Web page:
22 NASA Carbon Dioxide Outputs

23 Global Warming – A global issue NASA Earth Observatory Arctic Sea Ice But the emissions are geographically uneven

24 Forest Impacts and Adaptation –

25 Air pollution ▫Globally, cont’d  Stratospheric ozone depletion  Result of chlorofluorocarbons (CFCs)  Ozone is supposed to absorb UV rays, but they are getting through  NASA NASA ▫Regionally  Acid deposition  The acidification of precipitation by nitrogen oxides and sulfur oxides  Not restricted to geographic borders! Shipping Lane Clouds, NASA

26 Air Pollution ▫Locally  Impacts of pollution worse in urban areas  Largest impact from fossil fuel use  Smog closed the Beijing Airport in China 12/5/11. NASA

27 Land-Use and Land-Cover Change An interdisciplinary approach to studying human-environment relations based on the linkages between ecosystem processes and social conditions. Amazon Deforestation

28 water.html

29 Shrinking Aral Sea

30 Water Pollution Pollution from point and non-point sources Greater in LDCs than in MDC despite higher levels of waste in MDCs Non-point agricultural runoff impacts aquatic life ▫Increased nitrogen in water increases # of algae and phytoplankton ▫Increased competition for oxygen (decomposition of biotic materials) ▫Impacts temperature of water ▫Dead zones can result TED talk: Sailing the Great Pacific Garage Patch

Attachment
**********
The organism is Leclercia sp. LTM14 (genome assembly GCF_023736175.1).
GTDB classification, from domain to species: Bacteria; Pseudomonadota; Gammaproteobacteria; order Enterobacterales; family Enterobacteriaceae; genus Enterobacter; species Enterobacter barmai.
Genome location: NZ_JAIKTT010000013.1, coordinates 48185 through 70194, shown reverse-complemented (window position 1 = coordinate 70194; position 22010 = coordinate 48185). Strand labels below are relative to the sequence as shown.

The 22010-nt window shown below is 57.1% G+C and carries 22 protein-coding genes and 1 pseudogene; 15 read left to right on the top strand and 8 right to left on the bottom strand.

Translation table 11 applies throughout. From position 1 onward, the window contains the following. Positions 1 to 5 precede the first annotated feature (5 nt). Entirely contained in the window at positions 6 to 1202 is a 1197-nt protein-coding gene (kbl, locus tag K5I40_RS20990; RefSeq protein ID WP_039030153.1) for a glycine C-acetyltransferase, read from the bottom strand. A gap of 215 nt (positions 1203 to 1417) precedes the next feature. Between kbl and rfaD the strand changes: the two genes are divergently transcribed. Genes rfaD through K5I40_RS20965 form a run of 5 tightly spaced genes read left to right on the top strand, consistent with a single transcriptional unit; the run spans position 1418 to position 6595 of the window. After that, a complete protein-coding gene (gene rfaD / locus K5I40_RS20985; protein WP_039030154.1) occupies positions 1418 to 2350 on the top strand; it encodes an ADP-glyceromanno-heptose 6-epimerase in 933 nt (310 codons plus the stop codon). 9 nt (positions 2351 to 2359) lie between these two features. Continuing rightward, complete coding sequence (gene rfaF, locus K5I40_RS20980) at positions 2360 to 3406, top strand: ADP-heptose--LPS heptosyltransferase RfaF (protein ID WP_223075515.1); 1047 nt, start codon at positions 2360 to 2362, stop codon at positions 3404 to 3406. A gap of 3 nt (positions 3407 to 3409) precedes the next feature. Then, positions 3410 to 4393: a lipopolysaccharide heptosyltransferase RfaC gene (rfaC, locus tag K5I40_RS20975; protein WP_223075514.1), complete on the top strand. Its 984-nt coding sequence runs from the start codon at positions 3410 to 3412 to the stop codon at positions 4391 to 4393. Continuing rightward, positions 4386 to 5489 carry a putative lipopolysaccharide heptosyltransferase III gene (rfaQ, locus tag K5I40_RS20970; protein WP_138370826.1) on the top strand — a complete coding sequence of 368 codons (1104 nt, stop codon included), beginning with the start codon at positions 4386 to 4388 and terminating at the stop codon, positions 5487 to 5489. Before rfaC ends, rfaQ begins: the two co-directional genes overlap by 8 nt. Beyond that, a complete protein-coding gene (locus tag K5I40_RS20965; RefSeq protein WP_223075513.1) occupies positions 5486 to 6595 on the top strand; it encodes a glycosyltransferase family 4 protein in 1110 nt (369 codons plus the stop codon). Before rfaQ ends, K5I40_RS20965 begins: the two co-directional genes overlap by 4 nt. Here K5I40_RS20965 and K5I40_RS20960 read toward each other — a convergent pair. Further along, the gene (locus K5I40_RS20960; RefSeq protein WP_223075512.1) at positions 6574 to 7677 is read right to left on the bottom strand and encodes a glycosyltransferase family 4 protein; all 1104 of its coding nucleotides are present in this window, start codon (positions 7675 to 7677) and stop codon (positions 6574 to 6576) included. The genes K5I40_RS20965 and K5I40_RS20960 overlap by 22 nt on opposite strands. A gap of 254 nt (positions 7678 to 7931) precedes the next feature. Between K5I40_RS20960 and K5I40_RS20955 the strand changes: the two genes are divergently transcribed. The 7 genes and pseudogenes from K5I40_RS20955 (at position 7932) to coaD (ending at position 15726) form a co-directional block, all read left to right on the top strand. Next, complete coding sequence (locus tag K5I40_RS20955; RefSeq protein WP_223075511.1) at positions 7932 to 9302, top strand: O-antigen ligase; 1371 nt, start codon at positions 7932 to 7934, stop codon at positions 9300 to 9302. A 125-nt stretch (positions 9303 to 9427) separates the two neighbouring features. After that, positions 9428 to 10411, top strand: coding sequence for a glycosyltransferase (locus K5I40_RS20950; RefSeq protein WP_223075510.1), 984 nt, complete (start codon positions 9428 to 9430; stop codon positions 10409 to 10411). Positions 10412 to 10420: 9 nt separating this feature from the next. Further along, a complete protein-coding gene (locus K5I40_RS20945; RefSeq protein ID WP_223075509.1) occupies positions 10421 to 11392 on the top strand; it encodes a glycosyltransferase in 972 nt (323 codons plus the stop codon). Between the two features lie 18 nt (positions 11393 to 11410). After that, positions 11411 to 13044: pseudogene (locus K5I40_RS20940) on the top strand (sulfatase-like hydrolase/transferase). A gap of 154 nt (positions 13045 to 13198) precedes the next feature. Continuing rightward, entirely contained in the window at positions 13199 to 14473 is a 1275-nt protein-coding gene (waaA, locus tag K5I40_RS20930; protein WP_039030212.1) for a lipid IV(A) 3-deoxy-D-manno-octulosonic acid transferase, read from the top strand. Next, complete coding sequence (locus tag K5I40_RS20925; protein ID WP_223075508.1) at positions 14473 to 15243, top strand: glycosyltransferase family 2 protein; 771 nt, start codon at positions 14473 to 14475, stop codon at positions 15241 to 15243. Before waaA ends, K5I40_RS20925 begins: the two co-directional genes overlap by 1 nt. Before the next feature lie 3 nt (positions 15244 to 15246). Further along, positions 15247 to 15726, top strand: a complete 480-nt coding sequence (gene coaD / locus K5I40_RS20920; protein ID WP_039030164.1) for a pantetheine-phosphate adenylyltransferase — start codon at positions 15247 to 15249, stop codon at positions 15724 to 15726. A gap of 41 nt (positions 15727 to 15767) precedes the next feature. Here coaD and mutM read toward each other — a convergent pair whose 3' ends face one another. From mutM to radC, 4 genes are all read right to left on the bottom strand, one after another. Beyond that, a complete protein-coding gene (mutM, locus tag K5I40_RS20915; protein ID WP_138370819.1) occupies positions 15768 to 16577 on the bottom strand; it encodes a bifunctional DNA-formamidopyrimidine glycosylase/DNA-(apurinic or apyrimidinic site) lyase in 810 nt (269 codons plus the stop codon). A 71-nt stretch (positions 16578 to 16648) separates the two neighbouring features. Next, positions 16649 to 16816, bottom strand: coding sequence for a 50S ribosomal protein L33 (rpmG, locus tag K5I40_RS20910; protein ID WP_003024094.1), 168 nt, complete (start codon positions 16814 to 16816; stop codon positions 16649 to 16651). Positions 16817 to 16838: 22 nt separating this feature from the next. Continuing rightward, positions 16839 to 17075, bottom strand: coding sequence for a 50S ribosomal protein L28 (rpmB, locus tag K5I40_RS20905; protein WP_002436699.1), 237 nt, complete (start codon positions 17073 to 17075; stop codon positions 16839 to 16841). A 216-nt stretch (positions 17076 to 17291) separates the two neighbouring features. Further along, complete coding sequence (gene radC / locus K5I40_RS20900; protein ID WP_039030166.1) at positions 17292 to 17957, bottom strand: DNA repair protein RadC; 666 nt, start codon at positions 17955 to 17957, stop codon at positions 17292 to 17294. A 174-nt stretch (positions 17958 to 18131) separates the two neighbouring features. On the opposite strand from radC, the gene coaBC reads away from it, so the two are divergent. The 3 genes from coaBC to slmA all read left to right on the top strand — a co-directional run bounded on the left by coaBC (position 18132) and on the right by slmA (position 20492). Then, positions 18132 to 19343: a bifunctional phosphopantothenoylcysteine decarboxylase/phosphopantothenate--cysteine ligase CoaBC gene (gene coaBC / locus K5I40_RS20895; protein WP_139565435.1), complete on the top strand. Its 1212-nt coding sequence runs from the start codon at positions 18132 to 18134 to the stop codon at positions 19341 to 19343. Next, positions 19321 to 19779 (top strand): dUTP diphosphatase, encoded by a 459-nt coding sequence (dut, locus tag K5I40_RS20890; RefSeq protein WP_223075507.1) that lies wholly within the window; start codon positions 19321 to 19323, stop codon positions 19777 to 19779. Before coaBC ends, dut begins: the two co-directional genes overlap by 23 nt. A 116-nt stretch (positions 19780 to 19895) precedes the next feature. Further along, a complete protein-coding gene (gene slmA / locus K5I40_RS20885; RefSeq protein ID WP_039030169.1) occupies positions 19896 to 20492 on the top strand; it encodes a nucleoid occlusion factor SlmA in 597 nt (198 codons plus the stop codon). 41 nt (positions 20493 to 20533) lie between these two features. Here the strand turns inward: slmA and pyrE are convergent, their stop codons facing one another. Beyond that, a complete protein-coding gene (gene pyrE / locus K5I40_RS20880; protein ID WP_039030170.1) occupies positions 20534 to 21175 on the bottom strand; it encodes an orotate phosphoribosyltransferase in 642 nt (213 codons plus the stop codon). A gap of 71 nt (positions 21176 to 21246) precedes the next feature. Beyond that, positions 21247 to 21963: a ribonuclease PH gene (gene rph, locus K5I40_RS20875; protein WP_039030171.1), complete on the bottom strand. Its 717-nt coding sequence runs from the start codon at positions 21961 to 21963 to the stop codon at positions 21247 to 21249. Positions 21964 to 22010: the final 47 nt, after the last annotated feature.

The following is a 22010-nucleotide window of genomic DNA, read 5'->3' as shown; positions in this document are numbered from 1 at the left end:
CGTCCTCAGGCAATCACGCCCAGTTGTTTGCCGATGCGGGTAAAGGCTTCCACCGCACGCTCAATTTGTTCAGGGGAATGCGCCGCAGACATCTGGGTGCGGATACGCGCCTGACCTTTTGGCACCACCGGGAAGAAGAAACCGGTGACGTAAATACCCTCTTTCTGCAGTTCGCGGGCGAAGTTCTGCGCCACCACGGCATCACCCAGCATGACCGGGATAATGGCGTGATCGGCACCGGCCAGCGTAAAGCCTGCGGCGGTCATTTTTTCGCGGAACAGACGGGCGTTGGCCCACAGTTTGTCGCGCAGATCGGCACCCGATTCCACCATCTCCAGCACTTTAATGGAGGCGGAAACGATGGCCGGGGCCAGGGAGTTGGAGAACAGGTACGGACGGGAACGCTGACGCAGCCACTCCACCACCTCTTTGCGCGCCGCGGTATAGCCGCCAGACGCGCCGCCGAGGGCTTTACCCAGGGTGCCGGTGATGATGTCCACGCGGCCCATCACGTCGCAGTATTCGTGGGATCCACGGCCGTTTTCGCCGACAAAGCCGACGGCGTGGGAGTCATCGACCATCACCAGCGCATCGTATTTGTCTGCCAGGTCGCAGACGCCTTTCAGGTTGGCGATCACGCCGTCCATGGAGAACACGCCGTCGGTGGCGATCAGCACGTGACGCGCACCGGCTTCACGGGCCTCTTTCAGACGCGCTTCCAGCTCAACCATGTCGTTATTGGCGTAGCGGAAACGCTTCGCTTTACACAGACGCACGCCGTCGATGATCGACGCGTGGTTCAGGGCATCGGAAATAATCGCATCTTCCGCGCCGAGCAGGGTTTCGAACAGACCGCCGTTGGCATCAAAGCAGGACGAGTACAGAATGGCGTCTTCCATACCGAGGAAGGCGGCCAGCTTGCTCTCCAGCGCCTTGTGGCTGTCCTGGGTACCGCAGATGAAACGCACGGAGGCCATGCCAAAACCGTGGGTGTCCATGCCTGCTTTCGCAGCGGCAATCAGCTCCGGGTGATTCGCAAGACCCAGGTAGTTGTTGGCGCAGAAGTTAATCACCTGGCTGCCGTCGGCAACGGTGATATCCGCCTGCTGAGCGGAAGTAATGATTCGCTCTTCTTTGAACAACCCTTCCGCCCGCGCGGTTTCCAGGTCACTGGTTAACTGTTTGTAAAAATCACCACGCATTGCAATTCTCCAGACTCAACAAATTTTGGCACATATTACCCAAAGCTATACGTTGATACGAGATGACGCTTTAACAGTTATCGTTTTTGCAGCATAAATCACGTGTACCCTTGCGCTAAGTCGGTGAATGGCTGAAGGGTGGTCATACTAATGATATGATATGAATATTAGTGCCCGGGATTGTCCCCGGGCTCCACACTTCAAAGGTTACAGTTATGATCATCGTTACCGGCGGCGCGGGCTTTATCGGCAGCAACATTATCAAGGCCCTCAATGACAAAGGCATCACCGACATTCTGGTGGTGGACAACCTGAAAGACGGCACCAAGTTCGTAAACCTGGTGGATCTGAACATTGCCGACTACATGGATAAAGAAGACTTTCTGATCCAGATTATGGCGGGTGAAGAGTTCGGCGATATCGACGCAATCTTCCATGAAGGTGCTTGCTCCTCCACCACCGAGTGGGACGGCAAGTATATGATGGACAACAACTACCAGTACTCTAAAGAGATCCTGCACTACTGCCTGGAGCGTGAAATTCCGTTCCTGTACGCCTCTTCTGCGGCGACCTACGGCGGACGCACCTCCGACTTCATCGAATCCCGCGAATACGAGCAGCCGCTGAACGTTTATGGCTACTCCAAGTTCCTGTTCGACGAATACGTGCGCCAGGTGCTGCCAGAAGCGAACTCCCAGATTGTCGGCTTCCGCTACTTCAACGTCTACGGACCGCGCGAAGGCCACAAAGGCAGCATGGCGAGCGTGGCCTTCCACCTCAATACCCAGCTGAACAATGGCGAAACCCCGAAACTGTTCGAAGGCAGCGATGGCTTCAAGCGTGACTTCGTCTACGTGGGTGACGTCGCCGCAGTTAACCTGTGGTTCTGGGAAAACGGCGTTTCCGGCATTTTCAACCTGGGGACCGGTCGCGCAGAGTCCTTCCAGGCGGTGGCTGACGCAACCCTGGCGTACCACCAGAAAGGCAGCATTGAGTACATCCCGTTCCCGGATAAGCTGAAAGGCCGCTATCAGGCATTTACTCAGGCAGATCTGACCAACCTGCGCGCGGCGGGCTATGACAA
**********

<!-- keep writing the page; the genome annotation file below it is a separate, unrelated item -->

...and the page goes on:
31 Aquatic Dead Zones g

32 Soil Deforestation, erosion, agriculture all impact topsoil

33 Land Pollution Solid wastes can accumulate ▫US concentrates solid wastes into sanitary landfills ▫Wastes can leach into the soils ▫Incineration becoming more popular ▫Recycling programs do help EPA Superfund sites Tar Creek In OK, Sierra Club

34 Review Why did we discuss environmental issues in a geography course? How does geography help us analyze environmental problems? Be specific. Differences between renewable and nonrenewable energy sources. Describe the state of nonrenewable energy sources, and the geography of reserves, consumption, and production where appropriate. Describe renewable energy options and the challenges associated with them. Difference between sustainable yield and ecologically sustainability yield? What are three different ways of looking at environmental degradation? How can we use scale to examine the consequences of air pollution? What is the greenhouse effect? What is a Land-Use and Land-Cover Change analysis? What are some of the issues facing our water and land resources? Terms: Environment, ecosystems, biosphere, natural capital, biodiversity, carbon footprint, Kyoto Protocol, open-access resources